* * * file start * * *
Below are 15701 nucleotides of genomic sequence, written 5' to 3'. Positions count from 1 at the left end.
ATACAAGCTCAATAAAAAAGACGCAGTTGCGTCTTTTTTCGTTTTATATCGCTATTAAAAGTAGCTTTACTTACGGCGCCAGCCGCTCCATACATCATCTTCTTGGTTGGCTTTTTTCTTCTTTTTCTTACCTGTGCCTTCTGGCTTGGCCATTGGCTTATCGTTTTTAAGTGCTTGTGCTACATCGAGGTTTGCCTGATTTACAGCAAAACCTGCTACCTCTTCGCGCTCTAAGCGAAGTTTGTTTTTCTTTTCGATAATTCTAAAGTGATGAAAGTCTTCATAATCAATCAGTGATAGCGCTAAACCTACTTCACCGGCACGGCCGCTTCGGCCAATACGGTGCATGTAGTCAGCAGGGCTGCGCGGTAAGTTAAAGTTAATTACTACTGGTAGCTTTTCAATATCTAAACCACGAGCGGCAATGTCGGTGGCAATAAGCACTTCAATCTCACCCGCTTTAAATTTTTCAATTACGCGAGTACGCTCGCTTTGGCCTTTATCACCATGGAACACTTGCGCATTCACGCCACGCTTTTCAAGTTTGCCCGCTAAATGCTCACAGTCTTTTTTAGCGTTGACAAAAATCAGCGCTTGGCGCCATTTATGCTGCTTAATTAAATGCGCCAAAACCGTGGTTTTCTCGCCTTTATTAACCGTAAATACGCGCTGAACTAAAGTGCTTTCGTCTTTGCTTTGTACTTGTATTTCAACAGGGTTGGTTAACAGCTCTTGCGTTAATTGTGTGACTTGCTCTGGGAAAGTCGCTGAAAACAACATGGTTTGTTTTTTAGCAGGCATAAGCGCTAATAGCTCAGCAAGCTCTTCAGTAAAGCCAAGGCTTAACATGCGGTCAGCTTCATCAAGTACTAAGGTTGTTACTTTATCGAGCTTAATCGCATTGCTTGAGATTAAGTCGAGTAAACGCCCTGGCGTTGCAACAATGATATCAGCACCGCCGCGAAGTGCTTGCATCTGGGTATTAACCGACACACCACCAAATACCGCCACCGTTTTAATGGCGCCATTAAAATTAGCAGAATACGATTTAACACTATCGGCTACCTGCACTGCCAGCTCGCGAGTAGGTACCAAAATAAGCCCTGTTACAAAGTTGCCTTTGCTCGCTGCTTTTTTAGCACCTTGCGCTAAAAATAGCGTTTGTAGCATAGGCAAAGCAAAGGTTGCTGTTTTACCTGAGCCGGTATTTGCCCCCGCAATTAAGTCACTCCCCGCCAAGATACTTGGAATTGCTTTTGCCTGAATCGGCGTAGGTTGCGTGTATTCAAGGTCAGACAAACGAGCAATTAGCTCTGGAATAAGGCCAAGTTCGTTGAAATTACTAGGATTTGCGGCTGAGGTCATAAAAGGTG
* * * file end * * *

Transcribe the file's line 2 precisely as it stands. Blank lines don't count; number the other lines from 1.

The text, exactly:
ATACAAGCTCAATAAAAAAGACGCAGTTGCGTCTTTTTTCGTTTTATATCGCTATTAAAAGTAGCTTTACTTACGGCGCCAGCCGCTCCATACATCATCTTCTTGGTTGGCTTTTTTCTTCTTTTTCTTACCTGTGCCTTCTGGCTTGGCCATTGGCTTATCGTTTTTAAGTGCTTGTGCTACATCGAGGTTTGCCTGATTTACAGCAAAACCTGCTACCTCTTCGCGCTCTAAGCGAAGTTTGTTTTTCTTTTCGATAATTCTAAAGTGATGAAAGTCTTCATAATCAATCAGTGATAGCGCTAAACCTACTTCACCGGCACGGCCGCTTCGGCCAATACGGTGCATGTAGTCAGCAGGGCTGCGCGGTAAGTTAAAGTTAATTACTACTGGTAGCTTTTCAATATCTAAACCACGAGCGGCAATGTCGGTGGCAATAAGCACTTCAATCTCACCCGCTTTAAATTTTTCAATTACGCGAGTACGCTCGCTTTGGCCTTTATCACCATGGAACACTTGCGCATTCACGCCACGCTTTTCAAGTTTGCCCGCTAAATGCTCACAGTCTTTTTTAGCGTTGACAAAAATCAGCGCTTGGCGCCATTTATGCTGCTTAATTAAATGCGCCAAAACCGTGGTTTTCTCGCCTTTATTAACCGTAAATACGCGCTGAACTAAAGTGCTTTCGTCTTTGCTTTGTACTTGTATTTCAACAGGGTTGGTTAACAGCTCTTGCGTTAATTGTGTGACTTGCTCTGGGAAAGTCGCTGAAAACAACATGGTTTGTTTTTTAGCAGGCATAAGCGCTAATAGCTCAGCAAGCTCTTCAGTAAAGCCAAGGCTTAACATGCGGTCAGCTTCATCAAGTACTAAGGTTGTTACTTTATCGAGCTTAATCGCATTGCTTGAGATTAAGTCGAGTAAACGCCCTGGCGTTGCAACAATGATATCAGCACCGCCGCGAAGTGCTTGCATCTGGGTATTAACCGACACACCACCAAATACCGCCACCGTTTTAATGGCGCCATTAAAATTAGCAGAATACGATTTAACACTATCGGCTACCTGCACTGCCAGCTCGCGAGTAGGTACCAAAATAAGCCCTGTTACAAAGTTGCCTTTGCTCGCTGCTTTTTTAGCACCTTGCGCTAAAAATAGCGTTTGTAGCATAGGCAAAGCAAAGGTTGCTGTTTTACCTGAGCCGGTATTTGCCCCCGCAATTAAGTCACTCCCCGCCAAGATACTTGGAATTGCTTTTGCCTGAATCGGCGTAGGTTGCGTGTATTCAAGGTCAGACAAACGAGCAATTAGCTCTGGAATAAGGCCAAGTTCGTTGAAATTACTAGGATTTGCGGCTGAGGTCATAAAAGGTG